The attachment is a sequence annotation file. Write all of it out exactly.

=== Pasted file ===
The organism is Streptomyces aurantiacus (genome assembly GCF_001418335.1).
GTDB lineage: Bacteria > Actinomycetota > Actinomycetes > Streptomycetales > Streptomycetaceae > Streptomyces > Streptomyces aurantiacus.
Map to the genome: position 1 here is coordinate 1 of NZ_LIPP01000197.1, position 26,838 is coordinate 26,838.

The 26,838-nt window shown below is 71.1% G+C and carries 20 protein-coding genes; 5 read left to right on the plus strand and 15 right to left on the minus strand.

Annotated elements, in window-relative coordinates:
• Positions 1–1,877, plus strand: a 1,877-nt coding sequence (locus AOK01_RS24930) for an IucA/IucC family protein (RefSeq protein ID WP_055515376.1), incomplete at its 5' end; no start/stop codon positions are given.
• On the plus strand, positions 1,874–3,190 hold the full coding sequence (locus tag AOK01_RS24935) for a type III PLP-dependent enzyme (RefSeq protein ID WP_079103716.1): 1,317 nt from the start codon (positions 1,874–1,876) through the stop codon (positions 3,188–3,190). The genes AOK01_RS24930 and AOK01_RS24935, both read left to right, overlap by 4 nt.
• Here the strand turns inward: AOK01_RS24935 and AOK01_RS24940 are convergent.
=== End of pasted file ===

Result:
The organism is Streptomyces aurantiacus (genome assembly GCF_001418335.1).
GTDB lineage: Bacteria > Actinomycetota > Actinomycetes > Streptomycetales > Streptomycetaceae > Streptomyces > Streptomyces aurantiacus.
Map to the genome: position 1 here is coordinate 1 of NZ_LIPP01000197.1, position 26,838 is coordinate 26,838.

The 26,838-nt window shown below is 71.1% G+C and carries 20 protein-coding genes; 5 read left to right on the plus strand and 15 right to left on the minus strand.

Annotated elements, in window-relative coordinates:
• Positions 1–1,877, plus strand: a 1,877-nt coding sequence (locus AOK01_RS24930) for an IucA/IucC family protein (RefSeq protein ID WP_055515376.1), incomplete at its 5' end; no start/stop codon positions are given.
• On the plus strand, positions 1,874–3,190 hold the full coding sequence (locus tag AOK01_RS24935) for a type III PLP-dependent enzyme (RefSeq protein ID WP_079103716.1): 1,317 nt from the start codon (positions 1,874–1,876) through the stop codon (positions 3,188–3,190). The genes AOK01_RS24930 and AOK01_RS24935, both read left to right, overlap by 4 nt.
• Here the strand turns inward: AOK01_RS24935 and AOK01_RS24940 are convergent.